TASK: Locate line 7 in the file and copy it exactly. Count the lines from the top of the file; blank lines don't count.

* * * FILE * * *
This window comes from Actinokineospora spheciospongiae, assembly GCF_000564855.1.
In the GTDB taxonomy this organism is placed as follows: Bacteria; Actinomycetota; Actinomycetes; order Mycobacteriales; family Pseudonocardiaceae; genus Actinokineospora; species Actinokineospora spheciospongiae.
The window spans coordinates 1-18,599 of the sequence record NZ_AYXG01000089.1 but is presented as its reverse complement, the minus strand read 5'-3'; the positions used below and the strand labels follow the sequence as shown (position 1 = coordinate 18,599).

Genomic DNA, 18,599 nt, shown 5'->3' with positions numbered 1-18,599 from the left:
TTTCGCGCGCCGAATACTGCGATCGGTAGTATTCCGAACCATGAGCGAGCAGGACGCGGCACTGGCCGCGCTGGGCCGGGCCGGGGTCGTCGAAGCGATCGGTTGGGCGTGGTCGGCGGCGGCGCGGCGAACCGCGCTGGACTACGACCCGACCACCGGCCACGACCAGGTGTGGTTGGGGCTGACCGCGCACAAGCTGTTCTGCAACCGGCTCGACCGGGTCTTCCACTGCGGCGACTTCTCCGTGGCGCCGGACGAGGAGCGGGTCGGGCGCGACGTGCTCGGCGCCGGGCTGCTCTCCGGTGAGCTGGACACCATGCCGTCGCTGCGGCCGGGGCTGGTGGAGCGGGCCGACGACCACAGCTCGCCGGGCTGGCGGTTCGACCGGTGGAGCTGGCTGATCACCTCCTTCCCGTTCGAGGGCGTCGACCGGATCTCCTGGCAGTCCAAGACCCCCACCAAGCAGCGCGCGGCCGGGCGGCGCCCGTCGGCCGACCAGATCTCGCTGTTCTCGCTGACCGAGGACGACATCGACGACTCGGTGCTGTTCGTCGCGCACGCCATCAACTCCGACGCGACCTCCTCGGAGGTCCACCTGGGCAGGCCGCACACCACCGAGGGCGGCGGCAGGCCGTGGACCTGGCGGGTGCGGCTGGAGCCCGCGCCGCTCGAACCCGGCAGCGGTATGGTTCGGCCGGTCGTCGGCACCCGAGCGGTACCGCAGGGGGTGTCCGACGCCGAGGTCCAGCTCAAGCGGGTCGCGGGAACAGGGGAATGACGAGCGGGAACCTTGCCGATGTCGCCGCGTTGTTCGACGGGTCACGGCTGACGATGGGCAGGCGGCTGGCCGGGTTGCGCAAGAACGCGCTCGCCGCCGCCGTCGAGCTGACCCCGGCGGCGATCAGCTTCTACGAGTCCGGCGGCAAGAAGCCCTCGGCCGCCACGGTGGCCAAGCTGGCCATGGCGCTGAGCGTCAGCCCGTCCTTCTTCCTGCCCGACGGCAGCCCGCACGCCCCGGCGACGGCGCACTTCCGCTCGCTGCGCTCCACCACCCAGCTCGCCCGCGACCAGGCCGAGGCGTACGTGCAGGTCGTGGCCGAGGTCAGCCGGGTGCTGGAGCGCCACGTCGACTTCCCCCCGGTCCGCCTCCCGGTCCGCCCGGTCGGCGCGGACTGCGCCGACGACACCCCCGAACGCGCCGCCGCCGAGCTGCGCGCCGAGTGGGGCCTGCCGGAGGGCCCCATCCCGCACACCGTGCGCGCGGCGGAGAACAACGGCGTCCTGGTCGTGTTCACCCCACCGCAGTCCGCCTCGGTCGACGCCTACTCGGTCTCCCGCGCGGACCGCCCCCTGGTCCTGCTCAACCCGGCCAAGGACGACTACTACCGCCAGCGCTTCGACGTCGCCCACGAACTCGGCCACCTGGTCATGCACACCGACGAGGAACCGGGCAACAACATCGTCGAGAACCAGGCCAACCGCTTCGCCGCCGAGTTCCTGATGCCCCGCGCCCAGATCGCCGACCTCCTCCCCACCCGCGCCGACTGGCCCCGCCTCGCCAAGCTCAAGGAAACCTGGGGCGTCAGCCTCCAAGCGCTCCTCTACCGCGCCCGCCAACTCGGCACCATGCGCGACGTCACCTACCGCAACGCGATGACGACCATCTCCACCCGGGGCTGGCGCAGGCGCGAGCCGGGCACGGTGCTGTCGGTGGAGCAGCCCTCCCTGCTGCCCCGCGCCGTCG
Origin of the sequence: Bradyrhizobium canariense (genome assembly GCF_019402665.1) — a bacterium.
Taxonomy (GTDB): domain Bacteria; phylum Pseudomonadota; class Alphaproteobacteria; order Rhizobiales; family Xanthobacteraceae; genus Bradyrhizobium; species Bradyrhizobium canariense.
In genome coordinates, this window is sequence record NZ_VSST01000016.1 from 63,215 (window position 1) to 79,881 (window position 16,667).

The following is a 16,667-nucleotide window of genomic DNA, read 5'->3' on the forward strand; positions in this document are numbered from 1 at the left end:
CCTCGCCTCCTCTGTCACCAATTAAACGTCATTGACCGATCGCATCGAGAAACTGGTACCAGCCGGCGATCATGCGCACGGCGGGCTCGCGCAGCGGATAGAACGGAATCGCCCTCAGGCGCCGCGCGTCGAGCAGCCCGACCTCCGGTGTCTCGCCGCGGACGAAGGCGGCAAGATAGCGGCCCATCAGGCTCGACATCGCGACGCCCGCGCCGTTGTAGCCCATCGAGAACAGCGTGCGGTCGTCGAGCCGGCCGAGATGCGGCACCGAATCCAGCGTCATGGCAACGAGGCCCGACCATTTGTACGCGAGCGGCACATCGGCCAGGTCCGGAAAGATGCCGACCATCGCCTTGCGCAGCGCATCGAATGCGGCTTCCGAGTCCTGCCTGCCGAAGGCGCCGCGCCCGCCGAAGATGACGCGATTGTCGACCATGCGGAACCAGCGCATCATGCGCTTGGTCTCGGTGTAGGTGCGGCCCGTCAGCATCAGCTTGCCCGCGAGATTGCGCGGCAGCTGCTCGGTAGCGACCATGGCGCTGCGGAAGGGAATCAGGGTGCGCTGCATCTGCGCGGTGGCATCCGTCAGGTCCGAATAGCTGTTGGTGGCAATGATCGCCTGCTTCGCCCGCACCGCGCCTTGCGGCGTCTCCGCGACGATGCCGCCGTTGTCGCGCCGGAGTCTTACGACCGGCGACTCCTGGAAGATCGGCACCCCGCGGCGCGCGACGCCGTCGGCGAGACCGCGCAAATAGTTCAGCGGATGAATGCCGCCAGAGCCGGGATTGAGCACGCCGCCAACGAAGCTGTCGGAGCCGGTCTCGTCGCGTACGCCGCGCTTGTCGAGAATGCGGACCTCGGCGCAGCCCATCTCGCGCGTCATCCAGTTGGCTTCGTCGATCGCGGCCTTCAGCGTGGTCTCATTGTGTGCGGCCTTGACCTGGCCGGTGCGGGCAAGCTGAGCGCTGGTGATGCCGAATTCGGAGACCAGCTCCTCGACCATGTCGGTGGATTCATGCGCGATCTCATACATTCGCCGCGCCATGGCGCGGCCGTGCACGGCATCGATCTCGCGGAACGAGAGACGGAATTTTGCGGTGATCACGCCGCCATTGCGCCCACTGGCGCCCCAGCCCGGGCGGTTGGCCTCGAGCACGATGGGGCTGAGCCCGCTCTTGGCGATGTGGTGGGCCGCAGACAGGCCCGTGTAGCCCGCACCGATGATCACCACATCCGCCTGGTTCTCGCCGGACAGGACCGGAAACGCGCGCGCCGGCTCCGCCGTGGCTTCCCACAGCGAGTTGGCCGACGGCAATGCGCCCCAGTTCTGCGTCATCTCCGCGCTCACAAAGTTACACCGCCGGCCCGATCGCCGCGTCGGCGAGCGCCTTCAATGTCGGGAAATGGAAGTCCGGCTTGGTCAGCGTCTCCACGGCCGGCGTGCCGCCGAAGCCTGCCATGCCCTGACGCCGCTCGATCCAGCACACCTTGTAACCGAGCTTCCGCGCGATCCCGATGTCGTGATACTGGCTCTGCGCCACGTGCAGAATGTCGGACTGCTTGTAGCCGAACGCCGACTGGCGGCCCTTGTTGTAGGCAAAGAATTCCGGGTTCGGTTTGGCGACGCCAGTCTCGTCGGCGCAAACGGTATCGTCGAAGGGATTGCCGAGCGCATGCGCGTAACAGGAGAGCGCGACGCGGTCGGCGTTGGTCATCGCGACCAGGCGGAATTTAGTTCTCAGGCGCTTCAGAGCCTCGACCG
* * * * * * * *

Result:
Taxonomy (GTDB): domain Bacteria; phylum Pseudomonadota; class Alphaproteobacteria; order Rhizobiales; family Xanthobacteraceae; genus Bradyrhizobium; species Bradyrhizobium canariense.